Judge denies motion to dismiss in prostitution caseSuperior Court Justice Nancy Mills named to preside over case
Alfred — A judge on Friday, Sept. 14, denied a defense motion in York County Superior Court to dismiss the charge of promotion of prostitution against Thomaston insurance company owner Mark W. Strong Sr., who did not attend the hearing.
Justice Joyce Wheeler said there was no evidence of bad faith by the prosecutors in spite of their not having turned over discovery material in the case in a timely manner to the defense attorney, Daniel G. Lilley.
"It's not dismissal at this stage," Wheeler said. "However, all discovery should be turned over to Mr. Strong as soon as possible," she said.
The defense also failed in an effort to force Wheeler to step down in a motion of recusal. Moments before the debate on discovery began Friday, Lilley and York County Deputy District Attorney Justina McGettigan challenged Wheeler to recuse herself because one of her law clerks is married to a court officer involved in the investigation of the Strong case.
Assistant Attorney General Gregg Bernstein also asked Wheeler to recuse herself.
The justice replied that while she did have the law clerk in question working for her, she also had six law clerks whose duties are divided up according to workloads and geographic areas.
She said the law clerk in question has not been assigned to the case, and that she would not discuss the case with him.
"I have as much of an obligation to recuse myself as not to recuse myself," she said.
"I have no economic interest in this case, and I can sit with impartiality," she said, before denying the motion for recusal.
On Thursday, Sept. 20, however, less than a week after the hearing, Wheeler reversed her ruling and agreed to step down without giving a reason.
Mary Ann Lynch, a spokesperson for the Maine Judicial Branch, said Monday, Sept. 24, that Superior Court Chief Justice Thomas Humphrey, who originally had assigned Wheeler, has now assigned the case to Superior Court Justice Nancy Mills, who normally presides over Cumberland County and Kennebec County cases
Lynch said that judges are not required to give reasons for recusing themselves.
Strong, 57, a resident of Knox Street in Thomaston, was arrested July 10 by Maine State Police and charged with promotion of prostitution at two studios in Kennebunk. The arrest warrant was issued following a five-month investigation that was begun by the Kennebunk Police Department and later involved the Maine State Police's major crimes unit.
Strong was taken to Knox County Jail and made bail, set at $5,000 cash, later that afternoon.
Strong was originally scheduled to appear in Biddeford District Court, but his case was moved to York County Superior Court in Alfred when his attorney requested a jury trial, scheduled for Oct. 4. That court date is still on the docket.
Defense attorney Lilley subsequently filed a motion to dismiss the charges because the prosecution had violated a state law that discovery of evidence should be made to a defendant within 10 days.
"It has now been two months, and I haven't seen one paper from the prosecution, and they haven't returned phone calls," Lilley said. "Discovery should have been given to us by Aug. 10."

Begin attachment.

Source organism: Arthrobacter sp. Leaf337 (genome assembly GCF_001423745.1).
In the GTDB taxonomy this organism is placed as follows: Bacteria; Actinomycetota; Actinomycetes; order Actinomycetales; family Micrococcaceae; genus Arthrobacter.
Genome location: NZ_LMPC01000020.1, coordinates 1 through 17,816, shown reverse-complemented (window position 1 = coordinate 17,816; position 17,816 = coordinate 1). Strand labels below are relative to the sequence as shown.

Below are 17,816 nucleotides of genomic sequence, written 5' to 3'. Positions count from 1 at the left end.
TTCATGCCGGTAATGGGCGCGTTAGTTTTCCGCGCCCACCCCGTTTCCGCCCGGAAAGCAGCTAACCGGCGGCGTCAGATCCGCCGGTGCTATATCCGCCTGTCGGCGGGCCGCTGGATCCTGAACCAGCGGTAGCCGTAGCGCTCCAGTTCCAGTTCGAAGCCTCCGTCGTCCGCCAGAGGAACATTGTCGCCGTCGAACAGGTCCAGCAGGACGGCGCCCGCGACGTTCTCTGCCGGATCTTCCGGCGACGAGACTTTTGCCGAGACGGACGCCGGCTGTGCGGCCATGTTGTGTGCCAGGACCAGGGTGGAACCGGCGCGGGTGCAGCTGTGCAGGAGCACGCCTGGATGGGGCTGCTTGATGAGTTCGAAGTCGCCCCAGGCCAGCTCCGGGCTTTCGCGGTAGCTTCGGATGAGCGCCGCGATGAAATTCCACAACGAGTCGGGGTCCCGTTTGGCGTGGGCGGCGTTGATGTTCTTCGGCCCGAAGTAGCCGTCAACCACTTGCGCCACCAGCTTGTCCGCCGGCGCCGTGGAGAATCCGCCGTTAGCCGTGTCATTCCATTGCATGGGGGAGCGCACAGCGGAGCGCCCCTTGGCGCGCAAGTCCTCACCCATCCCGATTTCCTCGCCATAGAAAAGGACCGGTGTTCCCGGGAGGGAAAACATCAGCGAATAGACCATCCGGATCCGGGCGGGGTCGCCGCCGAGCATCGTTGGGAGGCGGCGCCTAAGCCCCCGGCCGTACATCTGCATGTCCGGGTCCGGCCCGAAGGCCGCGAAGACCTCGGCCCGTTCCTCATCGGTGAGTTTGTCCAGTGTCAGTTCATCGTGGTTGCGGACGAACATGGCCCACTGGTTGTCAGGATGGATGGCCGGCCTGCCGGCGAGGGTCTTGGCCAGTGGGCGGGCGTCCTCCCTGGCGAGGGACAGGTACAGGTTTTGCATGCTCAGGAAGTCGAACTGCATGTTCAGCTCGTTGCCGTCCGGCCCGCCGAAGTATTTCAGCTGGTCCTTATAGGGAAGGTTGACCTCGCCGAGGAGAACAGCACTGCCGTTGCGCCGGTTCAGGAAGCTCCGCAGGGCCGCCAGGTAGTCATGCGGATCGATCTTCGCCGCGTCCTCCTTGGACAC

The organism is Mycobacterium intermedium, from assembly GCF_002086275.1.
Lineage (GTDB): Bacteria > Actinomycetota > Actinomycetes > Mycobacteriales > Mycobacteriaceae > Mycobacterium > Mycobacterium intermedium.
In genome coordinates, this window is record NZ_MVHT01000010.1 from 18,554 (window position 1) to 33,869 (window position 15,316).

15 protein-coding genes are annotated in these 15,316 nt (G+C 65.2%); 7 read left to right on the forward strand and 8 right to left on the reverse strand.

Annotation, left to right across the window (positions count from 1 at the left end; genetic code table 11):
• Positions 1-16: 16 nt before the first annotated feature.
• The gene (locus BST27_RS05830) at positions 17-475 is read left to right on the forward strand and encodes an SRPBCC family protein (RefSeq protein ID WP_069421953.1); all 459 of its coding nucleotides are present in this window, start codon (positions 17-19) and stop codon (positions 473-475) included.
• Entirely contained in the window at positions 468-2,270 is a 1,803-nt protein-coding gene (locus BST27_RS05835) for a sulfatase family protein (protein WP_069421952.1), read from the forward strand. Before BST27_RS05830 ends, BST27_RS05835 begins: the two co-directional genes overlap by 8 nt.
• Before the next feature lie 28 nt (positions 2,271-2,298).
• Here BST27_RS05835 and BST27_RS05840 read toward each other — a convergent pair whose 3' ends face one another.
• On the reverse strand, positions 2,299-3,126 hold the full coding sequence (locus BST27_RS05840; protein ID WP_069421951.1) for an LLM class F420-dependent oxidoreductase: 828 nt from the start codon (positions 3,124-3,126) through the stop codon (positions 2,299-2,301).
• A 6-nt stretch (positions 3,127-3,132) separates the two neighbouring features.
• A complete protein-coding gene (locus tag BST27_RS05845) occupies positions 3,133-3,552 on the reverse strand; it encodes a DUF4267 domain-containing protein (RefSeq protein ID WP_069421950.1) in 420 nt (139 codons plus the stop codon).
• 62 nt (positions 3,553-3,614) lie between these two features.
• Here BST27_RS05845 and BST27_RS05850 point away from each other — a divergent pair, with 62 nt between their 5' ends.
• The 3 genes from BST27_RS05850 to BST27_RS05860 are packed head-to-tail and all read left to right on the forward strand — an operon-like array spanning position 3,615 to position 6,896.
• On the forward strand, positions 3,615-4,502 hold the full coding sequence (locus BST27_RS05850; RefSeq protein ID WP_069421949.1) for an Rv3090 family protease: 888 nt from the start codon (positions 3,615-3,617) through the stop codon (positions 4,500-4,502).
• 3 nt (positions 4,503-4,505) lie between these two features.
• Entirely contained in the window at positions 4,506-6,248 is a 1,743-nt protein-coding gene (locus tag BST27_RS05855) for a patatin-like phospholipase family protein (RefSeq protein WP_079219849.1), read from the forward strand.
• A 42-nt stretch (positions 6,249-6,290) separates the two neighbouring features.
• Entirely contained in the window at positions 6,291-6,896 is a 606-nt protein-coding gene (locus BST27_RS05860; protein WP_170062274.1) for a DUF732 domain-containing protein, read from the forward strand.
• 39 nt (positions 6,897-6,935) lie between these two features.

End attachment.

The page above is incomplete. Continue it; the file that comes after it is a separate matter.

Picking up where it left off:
He said he did not get any calls returned from the district attorney's office until this week, when he was allowed to see the quantity of evidence at the Kennebunk Police Department, but Lilley said he was not allowed to examine it.
McGettigan said the prosecution was not trying to keep Lilley from the evidence, but that the evidence was so voluminous that her office was waiting for the best way to provide him with information.
She denied that her office was practicing "selective prosecution" and said it would take Lilley six months to review the material. She said she had been unaware that Lilley had been trying to call her.
At one point, Lilley noted the absurdity of the district attorney's office and the attorney general's office all having engaged on one defendant with a minor charge.
"They've charged my client with promotion of prostitution but produced no prostitute and no johns," he said, "and a ton of publicity from affidavits and press conferences from the Kennebunk Police Department."
He said the delay is hurting his client, who is "getting killed in the media."
"The state is overdue in providing material. It's gone dark on me. No communication," Lilley said.
So far, Strong is the only person charged in the case, but police say the investigation is ongoing and further charges are expected to be filed.
Bernstein of the state's financial crimes division testified that he had joined the case just two or three weeks before but had already seen large amounts of records retrieved from the computers in the dance studio of its owner, which also turned up bank records, 500 pages of documents, and videos of the owner engaged in sexual acts, according to the police affidavit.
Attorney Sarah Churchill, who represents the dance studio owner, asked for two weeks to review the bank records of her client. Wheeler said copies of the bank records should go to Churchill and Lilley.
In an effort to keep salacious material in the evidence from circulating in the public, Wheeler imposed an oral order for the parties involved not to share publicly information from the files, and said she would issue a protective order within a week.
Meanwhile, she wants the prosecution to turn the evidence over to the defense as soon as possible.
Courier Publications reporter George Chappell can be reached at 207-594-4401, ext. 117, or firstname.lastname@example.org.